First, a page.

Prepared by: Rhéal Nadeau
Posted on: Sun, 6 Nov 2005
Carter made some excellent comments on
point of view.
POV is a difficult concept, because there
are many ways of looking
at it, and the results are subtle. There's first, second, and third
POV, of course. Then there are variations, such as limited and
omniscient. Finally, there's distance - a third person limited point of
view (focusing on one character) can be so close to that character as
to approach first person, or so distant that it's hard to feel a
connection. Distance can include other aspects of writing, such as
dialect - can you think of stories where the narrator spoke in a
different dialect or at a different linguistic level than the
character(s)? (Many stories use standard English for narration, for
example, and dialect in dialogue.)
Each POV option has advantages, and
limitations. Sometimes, the
limitations are actually advantages. Any good story has to give the
reader enough information to be interested (and not feel cheated at the
end), but not give away too much too soon. Think of an Agatha Christie
whodunit told in first person POV by the culprit - where would the
suspense be? (Well, actually, one of my favourite Agatha Christie books
is told in first person by the culprit - but using the unreliable
narrator approach, yet another twist on POV...)
Outside of these exercises and discussions
on the Writing list, we
seldom consciously think about POV. I know that when I read, I seldom
notice POV (unless it's poorly done - or done very well in some
innovative way); when writing, I don't give much thought about it at
first, unless I run into problems and need to switch.
Think of the last story you read - or
wrote. Were you really aware
of the POV used? (Even if you noticed if it was first or third, did you
really notice if it was limited or omniscient, and how distant it was?)
This ties in with something else I've been
thinking about concerning
this list. Every week, an exercise is posted, focused on some specific
aspect of writing, including a write-up that tries to explain that
aspect. That's useful, but it is also limiting.
So, here's the deal. As writers, we need
to think about such issues,
notice how others handle them, come to our own conclusions. (People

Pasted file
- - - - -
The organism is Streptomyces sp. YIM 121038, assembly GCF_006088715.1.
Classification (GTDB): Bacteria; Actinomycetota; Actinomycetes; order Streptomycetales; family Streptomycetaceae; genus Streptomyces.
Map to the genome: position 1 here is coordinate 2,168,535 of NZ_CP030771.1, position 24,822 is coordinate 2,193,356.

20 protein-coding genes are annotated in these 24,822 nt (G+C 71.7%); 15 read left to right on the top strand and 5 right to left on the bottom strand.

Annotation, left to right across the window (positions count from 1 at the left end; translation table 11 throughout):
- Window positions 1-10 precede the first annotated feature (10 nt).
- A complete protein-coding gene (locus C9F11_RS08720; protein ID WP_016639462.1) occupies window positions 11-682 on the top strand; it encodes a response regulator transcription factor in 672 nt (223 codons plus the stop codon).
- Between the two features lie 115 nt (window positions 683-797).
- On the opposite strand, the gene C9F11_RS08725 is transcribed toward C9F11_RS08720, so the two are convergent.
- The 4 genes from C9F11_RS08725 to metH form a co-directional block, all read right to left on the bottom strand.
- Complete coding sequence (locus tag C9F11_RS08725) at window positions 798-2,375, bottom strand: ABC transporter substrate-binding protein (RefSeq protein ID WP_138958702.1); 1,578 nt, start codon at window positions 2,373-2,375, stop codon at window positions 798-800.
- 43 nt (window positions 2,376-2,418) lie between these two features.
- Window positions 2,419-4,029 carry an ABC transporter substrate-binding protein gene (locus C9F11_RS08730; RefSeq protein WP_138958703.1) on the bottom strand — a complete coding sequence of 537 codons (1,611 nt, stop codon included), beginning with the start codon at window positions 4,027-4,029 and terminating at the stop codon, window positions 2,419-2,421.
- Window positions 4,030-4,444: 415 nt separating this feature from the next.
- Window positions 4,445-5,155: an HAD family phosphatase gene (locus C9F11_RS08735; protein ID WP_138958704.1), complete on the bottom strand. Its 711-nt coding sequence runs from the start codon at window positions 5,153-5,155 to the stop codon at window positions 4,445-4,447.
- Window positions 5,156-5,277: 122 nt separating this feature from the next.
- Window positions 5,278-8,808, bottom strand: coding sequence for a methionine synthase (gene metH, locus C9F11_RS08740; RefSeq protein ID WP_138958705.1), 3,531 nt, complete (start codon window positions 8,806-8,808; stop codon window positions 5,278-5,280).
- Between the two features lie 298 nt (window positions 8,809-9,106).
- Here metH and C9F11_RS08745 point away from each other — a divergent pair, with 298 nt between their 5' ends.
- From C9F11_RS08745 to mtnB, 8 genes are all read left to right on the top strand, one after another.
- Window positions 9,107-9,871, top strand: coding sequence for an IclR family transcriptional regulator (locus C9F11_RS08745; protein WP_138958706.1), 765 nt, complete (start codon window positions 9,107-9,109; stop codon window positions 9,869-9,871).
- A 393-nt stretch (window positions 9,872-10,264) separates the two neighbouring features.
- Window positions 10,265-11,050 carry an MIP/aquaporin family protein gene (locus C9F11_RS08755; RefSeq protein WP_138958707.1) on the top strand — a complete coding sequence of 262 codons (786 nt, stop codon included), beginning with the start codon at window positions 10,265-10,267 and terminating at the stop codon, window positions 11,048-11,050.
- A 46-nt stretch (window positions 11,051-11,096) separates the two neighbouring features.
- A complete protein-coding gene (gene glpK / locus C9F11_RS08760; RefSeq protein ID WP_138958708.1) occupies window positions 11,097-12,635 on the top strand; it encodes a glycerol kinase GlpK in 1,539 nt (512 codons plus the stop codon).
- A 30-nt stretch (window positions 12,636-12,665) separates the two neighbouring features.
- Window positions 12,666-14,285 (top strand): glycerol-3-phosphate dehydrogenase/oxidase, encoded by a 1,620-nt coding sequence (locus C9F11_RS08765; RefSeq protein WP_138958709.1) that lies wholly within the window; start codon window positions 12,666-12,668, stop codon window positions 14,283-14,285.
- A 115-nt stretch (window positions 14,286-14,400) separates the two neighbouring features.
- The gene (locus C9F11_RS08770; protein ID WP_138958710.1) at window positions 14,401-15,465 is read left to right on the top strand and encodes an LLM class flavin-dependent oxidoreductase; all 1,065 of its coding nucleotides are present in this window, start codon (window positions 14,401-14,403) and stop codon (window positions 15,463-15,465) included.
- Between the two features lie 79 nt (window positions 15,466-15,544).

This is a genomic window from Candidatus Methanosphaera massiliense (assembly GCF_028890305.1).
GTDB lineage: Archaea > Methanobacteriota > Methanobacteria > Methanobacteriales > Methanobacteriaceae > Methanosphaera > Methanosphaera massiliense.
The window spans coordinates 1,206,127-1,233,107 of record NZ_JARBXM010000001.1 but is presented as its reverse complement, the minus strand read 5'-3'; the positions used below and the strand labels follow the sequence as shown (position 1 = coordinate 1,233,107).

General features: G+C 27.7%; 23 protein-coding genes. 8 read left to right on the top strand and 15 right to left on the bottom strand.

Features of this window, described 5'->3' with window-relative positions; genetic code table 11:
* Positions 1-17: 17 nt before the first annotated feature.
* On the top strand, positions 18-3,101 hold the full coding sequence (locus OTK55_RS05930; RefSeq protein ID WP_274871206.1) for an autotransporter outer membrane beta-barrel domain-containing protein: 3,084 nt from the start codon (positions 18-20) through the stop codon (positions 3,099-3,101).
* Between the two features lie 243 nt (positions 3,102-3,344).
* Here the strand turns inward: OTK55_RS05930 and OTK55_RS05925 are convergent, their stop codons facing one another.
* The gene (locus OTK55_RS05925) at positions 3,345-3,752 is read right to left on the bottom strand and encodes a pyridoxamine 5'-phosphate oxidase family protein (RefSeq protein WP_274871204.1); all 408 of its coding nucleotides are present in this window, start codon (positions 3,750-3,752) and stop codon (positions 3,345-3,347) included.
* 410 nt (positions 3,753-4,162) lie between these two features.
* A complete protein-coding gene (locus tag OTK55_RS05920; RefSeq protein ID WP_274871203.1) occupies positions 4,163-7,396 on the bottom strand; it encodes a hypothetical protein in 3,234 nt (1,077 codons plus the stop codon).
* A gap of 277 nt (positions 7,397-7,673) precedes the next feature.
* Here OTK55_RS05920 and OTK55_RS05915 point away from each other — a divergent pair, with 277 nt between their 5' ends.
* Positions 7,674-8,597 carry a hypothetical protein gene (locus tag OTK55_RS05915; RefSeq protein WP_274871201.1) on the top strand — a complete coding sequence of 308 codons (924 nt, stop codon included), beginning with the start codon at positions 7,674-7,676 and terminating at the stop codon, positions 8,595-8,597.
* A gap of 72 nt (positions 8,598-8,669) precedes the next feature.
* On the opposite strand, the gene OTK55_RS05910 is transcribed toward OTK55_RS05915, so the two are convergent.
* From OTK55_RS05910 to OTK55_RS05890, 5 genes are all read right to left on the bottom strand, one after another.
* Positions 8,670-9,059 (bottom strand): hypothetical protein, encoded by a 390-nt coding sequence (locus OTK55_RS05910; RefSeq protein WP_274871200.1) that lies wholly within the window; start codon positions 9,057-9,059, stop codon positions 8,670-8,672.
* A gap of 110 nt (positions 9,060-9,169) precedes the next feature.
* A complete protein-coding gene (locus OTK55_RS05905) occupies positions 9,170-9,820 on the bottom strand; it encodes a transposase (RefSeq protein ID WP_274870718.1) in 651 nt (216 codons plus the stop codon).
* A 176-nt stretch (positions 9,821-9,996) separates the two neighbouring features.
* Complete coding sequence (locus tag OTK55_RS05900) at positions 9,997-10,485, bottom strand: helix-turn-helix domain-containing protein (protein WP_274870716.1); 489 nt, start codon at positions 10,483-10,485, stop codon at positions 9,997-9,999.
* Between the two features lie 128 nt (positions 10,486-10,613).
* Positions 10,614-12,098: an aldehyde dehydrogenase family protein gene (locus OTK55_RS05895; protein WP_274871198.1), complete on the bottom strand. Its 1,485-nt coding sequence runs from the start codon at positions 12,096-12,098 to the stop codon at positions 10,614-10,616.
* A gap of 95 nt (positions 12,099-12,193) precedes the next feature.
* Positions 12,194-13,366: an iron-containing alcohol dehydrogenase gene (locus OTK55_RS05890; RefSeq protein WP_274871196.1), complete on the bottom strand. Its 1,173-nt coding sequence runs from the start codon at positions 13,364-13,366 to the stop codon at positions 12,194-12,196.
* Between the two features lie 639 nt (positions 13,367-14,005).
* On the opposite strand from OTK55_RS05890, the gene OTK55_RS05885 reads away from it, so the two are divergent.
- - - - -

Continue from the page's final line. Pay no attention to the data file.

learning to fly eventually have to do a solo flight, without
Therefore, the exercise this week will be
a different one. Wipe the
board before you start. Assume there are no rules. Forget what others
have told you about point of view.
You are a writer, and a reader. So, look
at a story you are reading,
or writing (or one you read or worked on lately.) What point of view is
being used? What are the advantages? What are the limitations? What
works, and what doesn't? Think of alternatives - for example, would
more distance be better? Or less? How would it be different if using a
different POV (first instead of third, second instead of first, or
There's no set format for the exercise.
You can write your
submission as a critique of something you read, or a meditation on one
of your own works, or - well, let's not limit it in any way.
This means it will be almost impossible to
do standard critiques,
but that's OK. The goal this week is to explore, so responses should
comment on what was said, and provide additional thoughts on the topic
(including tangents). (Please label those responses as Crit:, as usual,
Let's summarize. The exercise is to look
at POV in something we've
been reading or writing, think about it, and write about it - what POV
was used (be specific, give examples from the text), why it worked, if
it was consistent, what problems cropped up. Optionally, look at how
alternative POVs might have worked instead.
When critiquing, take the time to think
about what was said. Do you
agree, or not, and why? Can you offer additional comments on the topic?
There is no word count - but make sure
you're not posting 10,000
words when 1,000 (or 9,800) might make the point more clearly!
Web site created by
Rhéal Nadeau and
the administrators of the Internet Writing Workshop.
Modified by Gayle Surrette.